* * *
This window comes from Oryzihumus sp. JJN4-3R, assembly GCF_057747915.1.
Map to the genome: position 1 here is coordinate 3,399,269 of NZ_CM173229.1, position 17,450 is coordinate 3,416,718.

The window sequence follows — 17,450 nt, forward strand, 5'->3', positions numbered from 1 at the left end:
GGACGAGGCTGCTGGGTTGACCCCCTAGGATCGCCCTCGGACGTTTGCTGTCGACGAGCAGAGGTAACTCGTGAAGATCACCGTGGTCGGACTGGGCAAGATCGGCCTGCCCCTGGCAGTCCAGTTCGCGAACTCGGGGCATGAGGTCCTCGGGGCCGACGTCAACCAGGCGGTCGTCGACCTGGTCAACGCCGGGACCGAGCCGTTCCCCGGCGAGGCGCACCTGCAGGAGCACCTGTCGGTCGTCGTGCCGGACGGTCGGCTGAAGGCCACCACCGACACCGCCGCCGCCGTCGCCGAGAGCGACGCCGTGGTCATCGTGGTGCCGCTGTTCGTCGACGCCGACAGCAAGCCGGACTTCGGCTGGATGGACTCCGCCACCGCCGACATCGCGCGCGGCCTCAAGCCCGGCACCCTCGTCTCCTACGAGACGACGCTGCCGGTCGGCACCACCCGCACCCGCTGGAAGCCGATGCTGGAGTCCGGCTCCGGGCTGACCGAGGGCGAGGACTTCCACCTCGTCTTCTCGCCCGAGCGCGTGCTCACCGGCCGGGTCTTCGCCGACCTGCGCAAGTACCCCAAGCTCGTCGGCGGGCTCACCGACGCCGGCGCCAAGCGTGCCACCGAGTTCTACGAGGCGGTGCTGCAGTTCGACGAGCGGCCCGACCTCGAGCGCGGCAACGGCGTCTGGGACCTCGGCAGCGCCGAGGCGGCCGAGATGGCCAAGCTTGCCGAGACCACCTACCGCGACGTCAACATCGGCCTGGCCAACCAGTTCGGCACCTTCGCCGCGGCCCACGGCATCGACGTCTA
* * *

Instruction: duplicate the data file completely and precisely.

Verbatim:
This window comes from Oryzihumus sp. JJN4-3R, assembly GCF_057747915.1.
Map to the genome: position 1 here is coordinate 3,399,269 of NZ_CM173229.1, position 17,450 is coordinate 3,416,718.

The window sequence follows — 17,450 nt, forward strand, 5'->3', positions numbered from 1 at the left end:
GGACGAGGCTGCTGGGTTGACCCCCTAGGATCGCCCTCGGACGTTTGCTGTCGACGAGCAGAGGTAACTCGTGAAGATCACCGTGGTCGGACTGGGCAAGATCGGCCTGCCCCTGGCAGTCCAGTTCGCGAACTCGGGGCATGAGGTCCTCGGGGCCGACGTCAACCAGGCGGTCGTCGACCTGGTCAACGCCGGGACCGAGCCGTTCCCCGGCGAGGCGCACCTGCAGGAGCACCTGTCGGTCGTCGTGCCGGACGGTCGGCTGAAGGCCACCACCGACACCGCCGCCGCCGTCGCCGAGAGCGACGCCGTGGTCATCGTGGTGCCGCTGTTCGTCGACGCCGACAGCAAGCCGGACTTCGGCTGGATGGACTCCGCCACCGCCGACATCGCGCGCGGCCTCAAGCCCGGCACCCTCGTCTCCTACGAGACGACGCTGCCGGTCGGCACCACCCGCACCCGCTGGAAGCCGATGCTGGAGTCCGGCTCCGGGCTGACCGAGGGCGAGGACTTCCACCTCGTCTTCTCGCCCGAGCGCGTGCTCACCGGCCGGGTCTTCGCCGACCTGCGCAAGTACCCCAAGCTCGTCGGCGGGCTCACCGACGCCGGCGCCAAGCGTGCCACCGAGTTCTACGAGGCGGTGCTGCAGTTCGACGAGCGGCCCGACCTCGAGCGCGGCAACGGCGTCTGGGACCTCGGCAGCGCCGAGGCGGCCGAGATGGCCAAGCTTGCCGAGACCACCTACCGCGACGTCAACATCGGCCTGGCCAACCAGTTCGGCACCTTCGCCGCGGCCCACGGCATCGACGTCTA